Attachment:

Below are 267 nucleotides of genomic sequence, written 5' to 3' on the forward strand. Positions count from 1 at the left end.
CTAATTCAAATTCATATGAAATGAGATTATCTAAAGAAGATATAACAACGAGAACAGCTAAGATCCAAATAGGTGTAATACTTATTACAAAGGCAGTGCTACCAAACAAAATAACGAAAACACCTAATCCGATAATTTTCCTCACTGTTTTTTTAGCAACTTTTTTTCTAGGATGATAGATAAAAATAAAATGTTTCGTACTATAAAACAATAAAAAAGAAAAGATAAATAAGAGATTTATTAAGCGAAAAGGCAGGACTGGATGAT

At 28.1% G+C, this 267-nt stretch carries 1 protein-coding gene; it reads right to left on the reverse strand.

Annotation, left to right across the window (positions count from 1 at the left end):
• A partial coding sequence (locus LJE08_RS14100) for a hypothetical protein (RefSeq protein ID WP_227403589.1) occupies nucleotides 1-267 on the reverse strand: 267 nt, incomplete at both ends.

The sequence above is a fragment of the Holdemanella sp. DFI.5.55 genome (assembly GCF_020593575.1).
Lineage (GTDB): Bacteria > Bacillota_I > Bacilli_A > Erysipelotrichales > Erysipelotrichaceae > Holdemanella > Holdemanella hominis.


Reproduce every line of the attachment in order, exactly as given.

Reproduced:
Below are 267 nucleotides of genomic sequence, written 5' to 3' on the forward strand. Positions count from 1 at the left end.
CTAATTCAAATTCATATGAAATGAGATTATCTAAAGAAGATATAACAACGAGAACAGCTAAGATCCAAATAGGTGTAATACTTATTACAAAGGCAGTGCTACCAAACAAAATAACGAAAACACCTAATCCGATAATTTTCCTCACTGTTTTTTTAGCAACTTTTTTTCTAGGATGATAGATAAAAATAAAATGTTTCGTACTATAAAACAATAAAAAAGAAAAGATAAATAAGAGATTTATTAAGCGAAAAGGCAGGACTGGATGAT

At 28.1% G+C, this 267-nt stretch carries 1 protein-coding gene; it reads right to left on the reverse strand.

Annotation, left to right across the window (positions count from 1 at the left end):
• A partial coding sequence (locus LJE08_RS14100) for a hypothetical protein (RefSeq protein ID WP_227403589.1) occupies nucleotides 1-267 on the reverse strand: 267 nt, incomplete at both ends.

The sequence above is a fragment of the Holdemanella sp. DFI.5.55 genome (assembly GCF_020593575.1).
Lineage (GTDB): Bacteria > Bacillota_I > Bacilli_A > Erysipelotrichales > Erysipelotrichaceae > Holdemanella > Holdemanella hominis.